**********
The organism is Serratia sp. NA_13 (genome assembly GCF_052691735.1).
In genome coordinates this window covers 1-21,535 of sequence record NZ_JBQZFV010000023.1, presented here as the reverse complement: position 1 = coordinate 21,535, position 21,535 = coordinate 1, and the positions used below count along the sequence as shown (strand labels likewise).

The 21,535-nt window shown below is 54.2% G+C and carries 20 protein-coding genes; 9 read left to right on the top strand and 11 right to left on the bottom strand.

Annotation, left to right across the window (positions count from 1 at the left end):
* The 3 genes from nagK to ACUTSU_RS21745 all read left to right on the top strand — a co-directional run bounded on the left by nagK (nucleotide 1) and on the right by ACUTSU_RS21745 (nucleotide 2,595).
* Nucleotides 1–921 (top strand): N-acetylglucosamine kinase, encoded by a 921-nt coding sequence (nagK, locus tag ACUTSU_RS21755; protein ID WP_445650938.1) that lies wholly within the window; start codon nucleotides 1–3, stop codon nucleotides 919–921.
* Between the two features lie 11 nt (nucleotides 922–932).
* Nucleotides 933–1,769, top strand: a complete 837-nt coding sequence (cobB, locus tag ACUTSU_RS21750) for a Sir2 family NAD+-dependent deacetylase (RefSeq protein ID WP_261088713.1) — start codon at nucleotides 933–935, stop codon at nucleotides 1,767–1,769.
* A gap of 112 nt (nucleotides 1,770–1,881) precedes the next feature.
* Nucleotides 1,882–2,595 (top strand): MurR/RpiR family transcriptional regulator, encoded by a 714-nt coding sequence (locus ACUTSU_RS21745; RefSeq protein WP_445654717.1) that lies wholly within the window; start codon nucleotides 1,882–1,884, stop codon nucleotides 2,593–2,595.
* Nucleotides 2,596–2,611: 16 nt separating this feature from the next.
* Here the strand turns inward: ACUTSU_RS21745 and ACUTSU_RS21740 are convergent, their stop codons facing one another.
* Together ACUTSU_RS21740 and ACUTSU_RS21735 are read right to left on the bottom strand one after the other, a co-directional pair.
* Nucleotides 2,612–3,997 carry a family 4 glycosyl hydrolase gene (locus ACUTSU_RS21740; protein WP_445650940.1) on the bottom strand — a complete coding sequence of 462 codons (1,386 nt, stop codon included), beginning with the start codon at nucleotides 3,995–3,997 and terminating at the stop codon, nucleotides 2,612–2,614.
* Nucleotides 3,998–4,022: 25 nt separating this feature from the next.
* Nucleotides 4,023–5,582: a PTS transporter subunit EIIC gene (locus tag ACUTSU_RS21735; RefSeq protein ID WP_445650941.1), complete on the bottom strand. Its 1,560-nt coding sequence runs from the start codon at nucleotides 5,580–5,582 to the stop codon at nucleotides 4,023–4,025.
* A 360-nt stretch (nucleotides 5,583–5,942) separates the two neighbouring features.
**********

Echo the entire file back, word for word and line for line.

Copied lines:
The organism is Serratia sp. NA_13 (genome assembly GCF_052691735.1).
In genome coordinates this window covers 1-21,535 of sequence record NZ_JBQZFV010000023.1, presented here as the reverse complement: position 1 = coordinate 21,535, position 21,535 = coordinate 1, and the positions used below count along the sequence as shown (strand labels likewise).

The 21,535-nt window shown below is 54.2% G+C and carries 20 protein-coding genes; 9 read left to right on the top strand and 11 right to left on the bottom strand.

Annotation, left to right across the window (positions count from 1 at the left end):
* The 3 genes from nagK to ACUTSU_RS21745 all read left to right on the top strand — a co-directional run bounded on the left by nagK (nucleotide 1) and on the right by ACUTSU_RS21745 (nucleotide 2,595).
* Nucleotides 1–921 (top strand): N-acetylglucosamine kinase, encoded by a 921-nt coding sequence (nagK, locus tag ACUTSU_RS21755; protein ID WP_445650938.1) that lies wholly within the window; start codon nucleotides 1–3, stop codon nucleotides 919–921.
* Between the two features lie 11 nt (nucleotides 922–932).
* Nucleotides 933–1,769, top strand: a complete 837-nt coding sequence (cobB, locus tag ACUTSU_RS21750) for a Sir2 family NAD+-dependent deacetylase (RefSeq protein ID WP_261088713.1) — start codon at nucleotides 933–935, stop codon at nucleotides 1,767–1,769.
* A gap of 112 nt (nucleotides 1,770–1,881) precedes the next feature.
* Nucleotides 1,882–2,595 (top strand): MurR/RpiR family transcriptional regulator, encoded by a 714-nt coding sequence (locus ACUTSU_RS21745; RefSeq protein WP_445654717.1) that lies wholly within the window; start codon nucleotides 1,882–1,884, stop codon nucleotides 2,593–2,595.
* Nucleotides 2,596–2,611: 16 nt separating this feature from the next.
* Here the strand turns inward: ACUTSU_RS21745 and ACUTSU_RS21740 are convergent, their stop codons facing one another.
* Together ACUTSU_RS21740 and ACUTSU_RS21735 are read right to left on the bottom strand one after the other, a co-directional pair.
* Nucleotides 2,612–3,997 carry a family 4 glycosyl hydrolase gene (locus ACUTSU_RS21740; protein WP_445650940.1) on the bottom strand — a complete coding sequence of 462 codons (1,386 nt, stop codon included), beginning with the start codon at nucleotides 3,995–3,997 and terminating at the stop codon, nucleotides 2,612–2,614.
* Nucleotides 3,998–4,022: 25 nt separating this feature from the next.
* Nucleotides 4,023–5,582: a PTS transporter subunit EIIC gene (locus tag ACUTSU_RS21735; RefSeq protein ID WP_445650941.1), complete on the bottom strand. Its 1,560-nt coding sequence runs from the start codon at nucleotides 5,580–5,582 to the stop codon at nucleotides 4,023–4,025.
* A 360-nt stretch (nucleotides 5,583–5,942) separates the two neighbouring features.